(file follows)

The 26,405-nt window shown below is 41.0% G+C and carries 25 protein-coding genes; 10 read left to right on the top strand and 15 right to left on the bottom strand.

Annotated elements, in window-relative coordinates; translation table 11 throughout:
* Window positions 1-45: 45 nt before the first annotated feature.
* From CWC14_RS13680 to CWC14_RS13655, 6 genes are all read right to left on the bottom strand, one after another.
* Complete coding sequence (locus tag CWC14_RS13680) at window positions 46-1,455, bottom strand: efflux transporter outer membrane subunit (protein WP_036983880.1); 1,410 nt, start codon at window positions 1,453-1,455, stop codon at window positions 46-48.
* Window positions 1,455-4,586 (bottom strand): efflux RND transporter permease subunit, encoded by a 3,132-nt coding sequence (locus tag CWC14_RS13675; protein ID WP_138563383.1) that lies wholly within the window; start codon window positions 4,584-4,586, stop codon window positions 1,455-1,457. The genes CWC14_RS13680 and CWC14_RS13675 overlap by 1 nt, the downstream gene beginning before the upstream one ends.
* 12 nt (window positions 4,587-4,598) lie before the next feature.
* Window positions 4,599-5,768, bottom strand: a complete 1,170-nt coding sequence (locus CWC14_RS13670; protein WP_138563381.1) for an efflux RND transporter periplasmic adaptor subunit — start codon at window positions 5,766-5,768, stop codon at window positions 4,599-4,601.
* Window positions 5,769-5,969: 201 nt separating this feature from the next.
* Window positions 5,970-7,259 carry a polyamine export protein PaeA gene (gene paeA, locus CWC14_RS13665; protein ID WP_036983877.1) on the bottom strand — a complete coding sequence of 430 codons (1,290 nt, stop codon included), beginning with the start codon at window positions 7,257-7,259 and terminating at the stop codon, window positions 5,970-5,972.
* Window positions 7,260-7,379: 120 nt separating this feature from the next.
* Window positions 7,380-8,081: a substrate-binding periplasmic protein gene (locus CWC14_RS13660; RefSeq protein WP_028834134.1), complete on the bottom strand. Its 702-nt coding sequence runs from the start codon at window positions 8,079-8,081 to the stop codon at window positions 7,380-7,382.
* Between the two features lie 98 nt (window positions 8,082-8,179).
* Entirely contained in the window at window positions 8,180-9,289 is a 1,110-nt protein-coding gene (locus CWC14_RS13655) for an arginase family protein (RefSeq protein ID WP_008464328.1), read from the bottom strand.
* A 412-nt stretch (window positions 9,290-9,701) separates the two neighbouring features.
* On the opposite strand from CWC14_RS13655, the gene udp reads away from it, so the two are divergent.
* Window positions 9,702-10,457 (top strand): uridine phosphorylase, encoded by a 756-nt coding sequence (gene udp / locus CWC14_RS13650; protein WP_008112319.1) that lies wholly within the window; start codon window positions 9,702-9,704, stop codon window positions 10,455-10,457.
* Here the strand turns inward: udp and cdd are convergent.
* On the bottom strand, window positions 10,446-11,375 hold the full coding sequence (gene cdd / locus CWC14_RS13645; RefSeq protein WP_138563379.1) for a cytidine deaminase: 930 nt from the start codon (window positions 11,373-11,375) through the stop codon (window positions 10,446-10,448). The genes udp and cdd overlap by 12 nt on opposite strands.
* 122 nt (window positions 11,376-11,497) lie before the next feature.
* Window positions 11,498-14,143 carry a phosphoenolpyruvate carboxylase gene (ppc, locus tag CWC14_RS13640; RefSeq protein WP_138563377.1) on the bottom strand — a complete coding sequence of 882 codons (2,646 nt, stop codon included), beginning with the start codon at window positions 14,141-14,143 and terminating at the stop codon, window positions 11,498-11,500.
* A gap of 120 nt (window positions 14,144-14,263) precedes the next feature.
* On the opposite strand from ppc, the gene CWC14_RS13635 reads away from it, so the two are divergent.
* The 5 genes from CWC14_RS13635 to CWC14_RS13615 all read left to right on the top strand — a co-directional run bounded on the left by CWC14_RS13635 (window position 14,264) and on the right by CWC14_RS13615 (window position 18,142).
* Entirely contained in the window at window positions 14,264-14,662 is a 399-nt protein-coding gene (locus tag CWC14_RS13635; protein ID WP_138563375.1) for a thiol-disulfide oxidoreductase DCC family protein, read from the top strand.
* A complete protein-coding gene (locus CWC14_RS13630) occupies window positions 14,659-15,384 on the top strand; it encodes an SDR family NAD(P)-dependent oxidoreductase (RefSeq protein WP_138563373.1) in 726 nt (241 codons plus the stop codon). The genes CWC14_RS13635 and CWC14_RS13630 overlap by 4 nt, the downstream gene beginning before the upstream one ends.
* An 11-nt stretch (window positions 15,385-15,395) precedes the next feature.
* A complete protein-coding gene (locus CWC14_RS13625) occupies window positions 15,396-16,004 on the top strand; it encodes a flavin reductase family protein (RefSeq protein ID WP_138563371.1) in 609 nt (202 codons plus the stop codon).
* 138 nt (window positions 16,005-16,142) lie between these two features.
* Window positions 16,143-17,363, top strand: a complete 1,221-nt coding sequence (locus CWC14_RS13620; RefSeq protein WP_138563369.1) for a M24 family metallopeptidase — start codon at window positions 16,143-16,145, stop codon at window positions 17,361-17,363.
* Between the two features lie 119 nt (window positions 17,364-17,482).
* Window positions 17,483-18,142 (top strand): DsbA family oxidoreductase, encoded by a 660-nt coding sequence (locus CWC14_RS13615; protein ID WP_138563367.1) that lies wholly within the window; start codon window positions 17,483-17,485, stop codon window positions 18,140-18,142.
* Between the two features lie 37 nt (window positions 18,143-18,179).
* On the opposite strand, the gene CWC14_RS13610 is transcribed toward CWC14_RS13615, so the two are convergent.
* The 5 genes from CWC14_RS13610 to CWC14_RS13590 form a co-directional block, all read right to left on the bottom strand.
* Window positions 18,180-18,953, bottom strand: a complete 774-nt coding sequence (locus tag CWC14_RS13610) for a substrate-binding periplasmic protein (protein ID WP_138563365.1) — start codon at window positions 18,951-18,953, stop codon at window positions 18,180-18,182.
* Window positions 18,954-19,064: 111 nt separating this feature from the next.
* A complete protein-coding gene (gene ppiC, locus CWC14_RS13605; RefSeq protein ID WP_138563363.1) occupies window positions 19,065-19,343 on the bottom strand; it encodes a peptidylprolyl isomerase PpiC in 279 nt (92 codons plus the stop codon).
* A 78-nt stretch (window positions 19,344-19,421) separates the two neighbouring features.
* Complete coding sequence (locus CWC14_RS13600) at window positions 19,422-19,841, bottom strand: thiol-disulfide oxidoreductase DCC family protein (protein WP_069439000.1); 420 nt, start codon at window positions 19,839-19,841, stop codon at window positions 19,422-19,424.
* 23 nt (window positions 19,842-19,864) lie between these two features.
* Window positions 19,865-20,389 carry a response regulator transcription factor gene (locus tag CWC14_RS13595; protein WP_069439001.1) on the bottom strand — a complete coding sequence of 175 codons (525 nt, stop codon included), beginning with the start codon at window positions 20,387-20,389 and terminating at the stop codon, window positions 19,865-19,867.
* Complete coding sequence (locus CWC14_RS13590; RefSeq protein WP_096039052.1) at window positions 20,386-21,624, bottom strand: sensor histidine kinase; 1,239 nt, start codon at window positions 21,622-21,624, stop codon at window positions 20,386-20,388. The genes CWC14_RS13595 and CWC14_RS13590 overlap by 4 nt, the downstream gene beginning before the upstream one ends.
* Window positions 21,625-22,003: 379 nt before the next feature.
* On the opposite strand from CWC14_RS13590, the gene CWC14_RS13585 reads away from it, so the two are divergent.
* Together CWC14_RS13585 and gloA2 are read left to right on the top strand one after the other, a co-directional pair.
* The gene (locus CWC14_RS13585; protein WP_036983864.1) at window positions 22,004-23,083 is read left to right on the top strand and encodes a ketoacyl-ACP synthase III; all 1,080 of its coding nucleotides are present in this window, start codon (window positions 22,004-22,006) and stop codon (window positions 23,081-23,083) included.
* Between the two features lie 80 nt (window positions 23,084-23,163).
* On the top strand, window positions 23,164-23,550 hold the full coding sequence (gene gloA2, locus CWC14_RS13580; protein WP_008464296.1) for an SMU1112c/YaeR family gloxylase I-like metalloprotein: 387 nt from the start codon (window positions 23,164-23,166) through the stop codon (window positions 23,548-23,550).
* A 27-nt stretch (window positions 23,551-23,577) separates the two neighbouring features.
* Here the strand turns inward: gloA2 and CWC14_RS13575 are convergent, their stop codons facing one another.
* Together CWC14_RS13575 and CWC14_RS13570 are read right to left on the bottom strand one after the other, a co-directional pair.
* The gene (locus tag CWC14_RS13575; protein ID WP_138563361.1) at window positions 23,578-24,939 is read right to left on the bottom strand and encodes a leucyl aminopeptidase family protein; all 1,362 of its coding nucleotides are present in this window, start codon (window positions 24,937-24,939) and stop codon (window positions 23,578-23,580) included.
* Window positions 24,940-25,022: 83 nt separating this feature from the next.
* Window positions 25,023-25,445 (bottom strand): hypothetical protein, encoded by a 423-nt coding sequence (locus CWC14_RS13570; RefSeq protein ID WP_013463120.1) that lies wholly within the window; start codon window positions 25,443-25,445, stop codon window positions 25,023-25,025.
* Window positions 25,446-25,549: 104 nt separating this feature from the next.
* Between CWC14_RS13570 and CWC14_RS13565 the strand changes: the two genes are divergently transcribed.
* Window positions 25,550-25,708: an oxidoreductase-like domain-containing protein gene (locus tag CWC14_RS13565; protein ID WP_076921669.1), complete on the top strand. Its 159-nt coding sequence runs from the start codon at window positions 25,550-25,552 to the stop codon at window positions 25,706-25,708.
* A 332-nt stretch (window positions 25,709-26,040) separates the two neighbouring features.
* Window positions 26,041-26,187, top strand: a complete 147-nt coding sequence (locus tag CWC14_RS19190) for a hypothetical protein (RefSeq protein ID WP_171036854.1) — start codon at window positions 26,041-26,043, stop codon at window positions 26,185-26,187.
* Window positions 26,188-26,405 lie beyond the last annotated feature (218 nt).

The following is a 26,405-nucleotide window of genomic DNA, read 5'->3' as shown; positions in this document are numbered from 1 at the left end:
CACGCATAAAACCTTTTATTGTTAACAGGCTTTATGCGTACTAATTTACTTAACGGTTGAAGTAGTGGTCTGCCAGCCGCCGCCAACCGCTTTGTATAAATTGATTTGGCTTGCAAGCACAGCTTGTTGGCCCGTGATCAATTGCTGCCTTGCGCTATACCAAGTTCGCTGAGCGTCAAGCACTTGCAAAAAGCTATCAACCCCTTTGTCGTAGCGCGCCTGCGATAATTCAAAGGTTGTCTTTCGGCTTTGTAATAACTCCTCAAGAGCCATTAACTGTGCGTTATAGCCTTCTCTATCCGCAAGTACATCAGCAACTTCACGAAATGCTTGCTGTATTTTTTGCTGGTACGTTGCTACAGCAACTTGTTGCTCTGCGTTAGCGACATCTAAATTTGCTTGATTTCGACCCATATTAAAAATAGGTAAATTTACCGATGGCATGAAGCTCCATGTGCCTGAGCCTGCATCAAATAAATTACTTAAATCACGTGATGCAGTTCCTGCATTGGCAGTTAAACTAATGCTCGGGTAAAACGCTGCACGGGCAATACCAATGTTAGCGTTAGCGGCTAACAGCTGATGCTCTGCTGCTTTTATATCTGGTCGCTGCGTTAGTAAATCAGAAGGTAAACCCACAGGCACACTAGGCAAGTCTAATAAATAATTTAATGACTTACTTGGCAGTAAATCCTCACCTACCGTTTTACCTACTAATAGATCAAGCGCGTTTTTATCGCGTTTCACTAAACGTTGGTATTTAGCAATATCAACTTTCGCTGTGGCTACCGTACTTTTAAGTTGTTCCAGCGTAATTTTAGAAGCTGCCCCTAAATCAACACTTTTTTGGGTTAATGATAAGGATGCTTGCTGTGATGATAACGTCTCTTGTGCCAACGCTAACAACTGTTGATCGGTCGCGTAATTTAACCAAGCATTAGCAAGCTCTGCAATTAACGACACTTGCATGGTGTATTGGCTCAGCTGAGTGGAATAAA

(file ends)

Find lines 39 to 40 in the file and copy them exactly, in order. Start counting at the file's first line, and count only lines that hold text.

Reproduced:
* A 78-nt stretch (window positions 19,344-19,421) separates the two neighbouring features.
* Complete coding sequence (locus CWC14_RS13600) at window positions 19,422-19,841, bottom strand: thiol-disulfide oxidoreductase DCC family protein (protein WP_069439000.1); 420 nt, start codon at window positions 19,839-19,841, stop codon at window positions 19,422-19,424.